This isn’t my normal post but I still wanted to share with you. You guys — who read this blog — know my life is way more than just about running. Sometimes I gotta steer another direction when I’m thinking about it.

Last week, at the U.S. Capitol, I got the chance to view the new documentary film, “Honor Flight.” The film was written, directed and produced by two guys I actually know in real life, through their company, FreeThink Media.

“Honor Flight” is a film about an organization, “The Honor Flight Network,” that flies WWII veterans to see their Memorial in Washington, D.C. free of charge. I was privileged to participate in an Honor Flight a few years back. Here I am interviewing one of the veterans from Indiana:

A team of dedicated volunteers flies with the group to assist with transportation. Often, when the veterans deplane at the airport, a crowd awaits them, standing and clapping for them to demonstrate years of previously silent appreciation.

I wrote about the film twice, here and here, on the Foundry. It was a privilege to do so. But that was before I even saw the whole thing! It was as wonderfully touching as I imagined. I cried more than I’ve ever cried in any movie, that’s for sure. It was FULL of so much — not only the honor and sacrifice of these men and women — but also the stark reality of life being almost over. This wasn’t just about their time in the service — it was also about their love stories, their children, their truth. Check out the trailer:

Before the film, we gathered around a podium to hear from a bipartisan panel of Members of Congress, including former VP candidate Rep. Paul Ryan. Let me tell you, it was refreshing to stand among Republicans and Democrats actually agreeing on something!

Rep. Paul Ryan speaks before the film.

To honor World War II Veterans as they enter the last stages of life is an endearing experience. As the film says, about 900 WWII veterans die around this country daily. There is an urgency to get them to DC and see what is theirs.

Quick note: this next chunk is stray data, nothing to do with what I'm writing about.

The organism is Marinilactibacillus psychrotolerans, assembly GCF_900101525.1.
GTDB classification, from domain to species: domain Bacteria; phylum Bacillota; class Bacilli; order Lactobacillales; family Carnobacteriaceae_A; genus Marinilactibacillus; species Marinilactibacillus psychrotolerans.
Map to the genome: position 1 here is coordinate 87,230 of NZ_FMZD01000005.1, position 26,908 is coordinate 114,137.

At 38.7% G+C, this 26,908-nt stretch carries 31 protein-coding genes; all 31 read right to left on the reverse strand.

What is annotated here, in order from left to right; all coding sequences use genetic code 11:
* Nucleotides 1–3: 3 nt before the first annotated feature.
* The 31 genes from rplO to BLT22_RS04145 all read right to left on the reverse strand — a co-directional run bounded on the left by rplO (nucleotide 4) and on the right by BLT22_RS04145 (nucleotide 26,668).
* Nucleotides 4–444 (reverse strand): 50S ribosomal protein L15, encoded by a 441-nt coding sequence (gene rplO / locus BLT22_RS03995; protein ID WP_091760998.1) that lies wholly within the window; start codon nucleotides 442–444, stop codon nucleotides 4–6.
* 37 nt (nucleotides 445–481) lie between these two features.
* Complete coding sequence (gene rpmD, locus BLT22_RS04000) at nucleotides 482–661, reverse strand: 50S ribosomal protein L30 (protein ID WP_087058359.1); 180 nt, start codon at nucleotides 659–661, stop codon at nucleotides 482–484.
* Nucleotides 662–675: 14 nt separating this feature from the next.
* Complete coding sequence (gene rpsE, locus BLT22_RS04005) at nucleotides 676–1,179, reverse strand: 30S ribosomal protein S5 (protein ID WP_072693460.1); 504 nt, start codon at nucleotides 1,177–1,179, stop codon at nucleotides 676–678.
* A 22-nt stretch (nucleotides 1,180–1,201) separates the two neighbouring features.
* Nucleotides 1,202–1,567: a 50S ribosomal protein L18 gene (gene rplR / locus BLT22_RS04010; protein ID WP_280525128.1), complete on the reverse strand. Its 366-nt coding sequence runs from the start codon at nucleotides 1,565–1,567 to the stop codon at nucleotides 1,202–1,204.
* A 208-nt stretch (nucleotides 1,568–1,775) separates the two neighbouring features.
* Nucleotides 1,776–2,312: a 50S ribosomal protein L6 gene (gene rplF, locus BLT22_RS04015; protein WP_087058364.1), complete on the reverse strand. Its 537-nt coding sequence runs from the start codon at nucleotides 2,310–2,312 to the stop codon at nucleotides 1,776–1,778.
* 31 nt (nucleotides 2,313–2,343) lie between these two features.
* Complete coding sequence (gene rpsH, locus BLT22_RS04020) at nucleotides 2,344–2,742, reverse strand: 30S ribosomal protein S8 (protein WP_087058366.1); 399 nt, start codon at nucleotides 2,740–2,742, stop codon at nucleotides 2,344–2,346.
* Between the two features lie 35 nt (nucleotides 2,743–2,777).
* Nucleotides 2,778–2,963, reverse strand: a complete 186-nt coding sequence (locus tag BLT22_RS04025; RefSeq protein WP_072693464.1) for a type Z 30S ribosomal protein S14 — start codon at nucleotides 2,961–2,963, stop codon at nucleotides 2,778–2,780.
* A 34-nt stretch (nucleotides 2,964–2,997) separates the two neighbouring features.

You might think — it’s just a memorial. But…to them, it’s something greater. It’s representative of their whole lives! The Honor Flight Network makes this so incredibly special — bringing friends and family into the mix. This is the veteran’s day, maybe the first and probably the last day JUST for them in years. On the way back home after such a long day in DC, the veterans receive a package of letters from friends & family telling them thank you and how much their sacrifice means to them.

A few of the people in the film were actually at this showing with us! Here’s a pic I took:

Then, they land back home to an airport full of volunteers, creating a pathway, clapping, cheering, waving American flags, giving these men and women the HONOR that they have deserved for 60 years!

To be sure, there are some characters in this film and you learn to love them in just an hour and a half. There are some beautiful love stories and you also wonder how all this time could have gone by without a Memorial until a few years ago.

My Mom has participated in two Honor Flights to DC, where I was privileged to spend time with some of the WWII veterans from Indiana. If you want to learn something, if you want to appreciate something, if you want to be inspired — do this. There are Honor Flight networks around the country, find if there’s one near you.

If nothing else, watch this film. It’s int he running to be nominated for an Academy Award, and even though it’s a long shot, I’m sending hope that way. 

The thing about World War II is — we’re all connected to it. Everyone’s father or grandfather or grandmother was a part of it. The “Greatest Generation” won’t be around for much longer and it’s extremely sad. The world is different today and we’re going to lose so much when they are gone. That’s why it was SO important to make this movie — to capture these stories and never forget them.

Thanks Clay and Dan for putting your hearts in it:

Thanks for reading 🙂

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